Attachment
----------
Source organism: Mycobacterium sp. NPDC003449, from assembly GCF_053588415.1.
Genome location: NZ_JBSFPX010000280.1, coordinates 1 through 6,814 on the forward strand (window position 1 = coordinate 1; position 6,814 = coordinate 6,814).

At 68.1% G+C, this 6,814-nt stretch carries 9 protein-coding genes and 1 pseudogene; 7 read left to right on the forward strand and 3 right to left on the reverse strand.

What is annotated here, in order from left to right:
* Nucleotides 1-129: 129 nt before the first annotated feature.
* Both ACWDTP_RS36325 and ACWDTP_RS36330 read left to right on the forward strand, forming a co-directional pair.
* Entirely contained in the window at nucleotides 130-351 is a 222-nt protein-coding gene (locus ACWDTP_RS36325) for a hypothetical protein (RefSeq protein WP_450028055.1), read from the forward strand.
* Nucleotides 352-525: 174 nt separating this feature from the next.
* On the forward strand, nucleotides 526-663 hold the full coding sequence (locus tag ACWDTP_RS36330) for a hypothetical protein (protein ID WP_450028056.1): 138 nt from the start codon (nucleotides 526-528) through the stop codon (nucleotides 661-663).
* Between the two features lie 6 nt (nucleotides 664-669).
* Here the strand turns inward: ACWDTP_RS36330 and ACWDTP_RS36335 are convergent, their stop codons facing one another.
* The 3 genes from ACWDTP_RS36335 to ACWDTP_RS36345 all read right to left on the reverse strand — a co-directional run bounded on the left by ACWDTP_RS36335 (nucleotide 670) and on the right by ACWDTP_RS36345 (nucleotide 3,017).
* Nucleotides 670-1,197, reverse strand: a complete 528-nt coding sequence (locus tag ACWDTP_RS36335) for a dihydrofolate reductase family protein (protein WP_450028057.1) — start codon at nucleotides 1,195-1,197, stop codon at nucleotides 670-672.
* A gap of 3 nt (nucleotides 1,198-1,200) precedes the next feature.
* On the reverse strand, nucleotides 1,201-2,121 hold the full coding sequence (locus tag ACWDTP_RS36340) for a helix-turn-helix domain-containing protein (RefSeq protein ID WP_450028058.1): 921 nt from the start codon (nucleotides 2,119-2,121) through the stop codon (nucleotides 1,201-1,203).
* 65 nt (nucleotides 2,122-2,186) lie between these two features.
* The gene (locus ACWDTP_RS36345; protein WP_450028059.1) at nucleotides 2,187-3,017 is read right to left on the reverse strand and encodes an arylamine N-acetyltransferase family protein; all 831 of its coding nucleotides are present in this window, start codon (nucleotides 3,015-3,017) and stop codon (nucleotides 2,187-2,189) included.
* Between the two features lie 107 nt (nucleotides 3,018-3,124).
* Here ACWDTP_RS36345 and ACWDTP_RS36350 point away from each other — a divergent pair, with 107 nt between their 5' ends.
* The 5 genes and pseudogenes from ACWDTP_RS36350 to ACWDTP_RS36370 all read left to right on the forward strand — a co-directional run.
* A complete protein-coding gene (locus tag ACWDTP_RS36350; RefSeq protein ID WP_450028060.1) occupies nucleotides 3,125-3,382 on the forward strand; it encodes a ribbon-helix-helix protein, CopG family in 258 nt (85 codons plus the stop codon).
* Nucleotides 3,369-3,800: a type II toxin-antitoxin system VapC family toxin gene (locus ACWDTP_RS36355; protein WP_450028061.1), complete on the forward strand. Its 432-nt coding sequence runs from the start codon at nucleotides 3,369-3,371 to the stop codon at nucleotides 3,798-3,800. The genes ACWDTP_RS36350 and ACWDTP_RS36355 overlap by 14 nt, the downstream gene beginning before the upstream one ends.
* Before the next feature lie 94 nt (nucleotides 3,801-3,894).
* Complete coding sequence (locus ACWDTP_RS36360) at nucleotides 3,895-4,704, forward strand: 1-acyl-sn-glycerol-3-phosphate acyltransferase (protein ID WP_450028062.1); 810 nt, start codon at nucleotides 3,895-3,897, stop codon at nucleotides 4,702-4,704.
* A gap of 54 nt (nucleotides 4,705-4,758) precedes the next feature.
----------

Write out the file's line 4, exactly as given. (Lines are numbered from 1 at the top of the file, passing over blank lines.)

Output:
What is annotated here, in order from left to right: